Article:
Evidence-Based Treatment of Stuttering: Empirical Bases and Clinical Applications

By Anne K. Bothe | Go to book overview

7
Self-Change From Stuttering
During Adolescence
and Adulthood
Patrick Finn University of Arizona

It is generally accepted that most preschool and early school-age children who stutter will recover without the direct benefit of professional help, usually within the first few years of onset (Yairi & Ambrose, 1999). Recent studies have reported rates of unassisted recovery during early childhood ranging from 50% to 74% (e.g., Brosch, Haege, Kalehne, & Johannsen, 1999; Mansson, 2000; Yairi & Ambrose, 1999). This recovery is often so complete that the children's recovered speech is perceptually indistinguishable from that of normally fluent children (Finn, Ingham, Ambrose, & Yairi, 1997).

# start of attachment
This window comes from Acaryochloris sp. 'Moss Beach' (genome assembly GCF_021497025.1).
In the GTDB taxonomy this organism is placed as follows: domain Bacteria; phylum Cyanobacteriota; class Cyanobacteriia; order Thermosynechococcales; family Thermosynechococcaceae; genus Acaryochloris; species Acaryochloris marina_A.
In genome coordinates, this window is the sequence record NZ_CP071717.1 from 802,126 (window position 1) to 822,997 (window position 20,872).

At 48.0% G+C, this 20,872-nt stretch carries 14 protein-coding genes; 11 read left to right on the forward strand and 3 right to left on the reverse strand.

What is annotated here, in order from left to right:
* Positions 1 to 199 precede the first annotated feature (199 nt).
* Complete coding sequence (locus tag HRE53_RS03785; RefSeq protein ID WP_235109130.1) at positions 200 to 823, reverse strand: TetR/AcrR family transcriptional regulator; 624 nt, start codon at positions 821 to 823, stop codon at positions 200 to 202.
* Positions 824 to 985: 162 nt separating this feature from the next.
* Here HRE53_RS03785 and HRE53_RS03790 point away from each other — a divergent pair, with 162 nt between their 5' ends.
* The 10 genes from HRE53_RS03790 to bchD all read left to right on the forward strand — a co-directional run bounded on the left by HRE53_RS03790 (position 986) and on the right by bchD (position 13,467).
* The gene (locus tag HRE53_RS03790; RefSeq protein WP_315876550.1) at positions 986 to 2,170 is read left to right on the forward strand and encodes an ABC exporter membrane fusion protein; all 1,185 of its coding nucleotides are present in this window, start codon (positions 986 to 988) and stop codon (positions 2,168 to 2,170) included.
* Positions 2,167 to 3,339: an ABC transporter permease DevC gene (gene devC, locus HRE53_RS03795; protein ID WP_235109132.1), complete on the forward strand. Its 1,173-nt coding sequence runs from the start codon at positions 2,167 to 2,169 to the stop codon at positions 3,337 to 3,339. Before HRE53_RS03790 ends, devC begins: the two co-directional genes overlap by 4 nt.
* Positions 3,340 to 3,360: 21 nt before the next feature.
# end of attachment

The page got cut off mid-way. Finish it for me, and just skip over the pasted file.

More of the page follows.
It is also widely believed that early childhood stuttering is highly responsive to professional intervention (Curlee, 1999a). Numerous studies have reported on the benefits of treatment for early childhood stuttering, although few are actually supported by scientific evidence (Cordes, 1998). Still, a high percentage of school speech-language pathologists (70%) agree that they are successful in treating preschool children who stutter (Brisk, Healey, & Hux, 1997) and treatment research shows that management of early childhood stuttering often requires minimal treatment time and usually results in satisfactory, long-term outcomes (e.g., Onslow & Packman, 1999).

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